FIG. 1 presents a perspective of a mixing machine 10. Mixing machine 10 includes a housing 20, a mixing head 30, a mixing bowl 40, a bowl guard 50, a bowl support 60, a wheel 96 and a handle 98. Mixing head 30 extends from an upper portion of housing 20 and contains a drive train which drives a conventional, detachable mixer/beater attachment (not shown). Mixing head 30 also includes an optional attachment drive port 32 which can be used as an auxiliary attachment drive means and a speed adjustment means 34 which is used to adjust the speed of the mixer/beater attachment. Stop switch 202 and start switch 204 are also mounted on mixing head 30. Bowl guard 50 engages mixing head 30 to inhibit access to mixing bowl 40 and the mixer/beater attachment during a mixing operation. Mixing bowl 40 is supported beneath mixing head 30 by bowl support 60. Bowl support 60 is raised and lowered to move bowl 40 into position beneath mixing head 30 by handle 98 which is rotatably mounted on wheel 96.
FIG. 2 presents a perspective view of a gear train 70 which raises and lowers bowl support 60. Bowl support 60 comprises a body 64 and a yoke 66. Yoke 66 extends from body 64 and supports mixing bowl 40 on bowl support 60. At its end opposite yoke 66, body 64 has a threaded aperture 62. Gear train 70 includes a long screw 72, which, at a first end, engages threaded aperture 62 in body 64. Shaft 74 extends from the second end of screw 72. Screw gear 76 is mounted on shaft 74. Screw gear 76 engages drive gear 78 which is mounted on shaft 80. Shaft 80 is rotatably mounted in aperture 82 in bracket 84. Bevel drive gear 86 is also mounted on shaft 80 on one side of drive gear 78. Bevel drive gear 86 engages bevel crank gear 88 which is mounted on the end of shaft 90. Shaft 90 is rotatably mounted in aperture 92 in bracket 84. At its end opposite of bevel crank gear 88, shaft 90 engages wheel 96. Wheel 96 is rotated by handle 98 which is rotatably mounted on wheel 96.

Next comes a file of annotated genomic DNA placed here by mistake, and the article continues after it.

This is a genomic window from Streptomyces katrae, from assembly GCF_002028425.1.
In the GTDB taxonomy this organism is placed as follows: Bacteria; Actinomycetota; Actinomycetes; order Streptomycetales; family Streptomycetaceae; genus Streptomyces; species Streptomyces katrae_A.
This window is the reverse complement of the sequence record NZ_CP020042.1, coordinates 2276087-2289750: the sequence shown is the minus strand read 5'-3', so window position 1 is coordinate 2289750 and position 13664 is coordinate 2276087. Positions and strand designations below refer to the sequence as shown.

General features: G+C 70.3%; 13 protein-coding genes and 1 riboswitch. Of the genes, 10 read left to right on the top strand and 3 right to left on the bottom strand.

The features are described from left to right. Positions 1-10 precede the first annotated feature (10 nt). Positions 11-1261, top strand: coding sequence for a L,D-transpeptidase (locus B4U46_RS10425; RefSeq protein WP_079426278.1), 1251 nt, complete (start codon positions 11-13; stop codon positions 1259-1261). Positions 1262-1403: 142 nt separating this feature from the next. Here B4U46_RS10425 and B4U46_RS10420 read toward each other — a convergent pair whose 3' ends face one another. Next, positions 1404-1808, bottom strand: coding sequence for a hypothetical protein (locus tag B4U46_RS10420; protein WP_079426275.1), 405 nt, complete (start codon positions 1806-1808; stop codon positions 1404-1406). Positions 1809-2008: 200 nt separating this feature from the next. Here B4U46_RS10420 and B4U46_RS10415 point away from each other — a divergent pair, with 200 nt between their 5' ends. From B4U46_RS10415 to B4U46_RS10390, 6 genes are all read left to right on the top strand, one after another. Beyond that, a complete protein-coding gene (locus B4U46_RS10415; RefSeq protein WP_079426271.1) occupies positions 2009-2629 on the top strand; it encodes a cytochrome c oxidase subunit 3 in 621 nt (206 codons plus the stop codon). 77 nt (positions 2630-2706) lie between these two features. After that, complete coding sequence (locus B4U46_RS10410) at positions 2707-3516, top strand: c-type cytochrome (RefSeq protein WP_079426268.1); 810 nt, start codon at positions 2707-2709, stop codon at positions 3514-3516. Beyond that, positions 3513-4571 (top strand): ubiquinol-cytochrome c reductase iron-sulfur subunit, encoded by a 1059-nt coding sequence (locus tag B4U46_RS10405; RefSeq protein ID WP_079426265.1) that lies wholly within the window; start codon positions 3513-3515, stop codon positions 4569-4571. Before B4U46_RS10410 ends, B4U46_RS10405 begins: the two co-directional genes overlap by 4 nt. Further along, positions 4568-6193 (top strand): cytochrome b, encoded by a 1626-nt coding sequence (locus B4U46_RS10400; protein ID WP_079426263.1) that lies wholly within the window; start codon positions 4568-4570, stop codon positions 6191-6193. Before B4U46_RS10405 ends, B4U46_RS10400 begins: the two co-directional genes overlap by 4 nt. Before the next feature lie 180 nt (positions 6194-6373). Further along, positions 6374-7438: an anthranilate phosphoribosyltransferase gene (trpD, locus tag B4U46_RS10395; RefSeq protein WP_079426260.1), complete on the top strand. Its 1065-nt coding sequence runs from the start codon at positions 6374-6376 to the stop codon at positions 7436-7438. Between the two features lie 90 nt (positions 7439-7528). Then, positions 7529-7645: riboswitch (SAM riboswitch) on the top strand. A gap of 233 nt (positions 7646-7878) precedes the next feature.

FIG. 3 presents a perspective view of the lock 100 which prevents bowl support 60 from moving away from mixing head 30 during a mixing operation. Lock 100 includes a solenoid 102, a solenoid arm 104, a mounting bracket 108 and a pawl 114. Solenoid arm 104 extends from solenoid 102 and has hook 106 extending therefrom. Solenoid 102 is mounted on mounting bracket 108 and is linked with pawl 114. Mounting bracket 108 can be mounted at any position in housing 10 which would allow solenoid 102 to be linked with pawl 114. At one end of solenoid arm 104, spring 110 is detachably mounted on hook 106.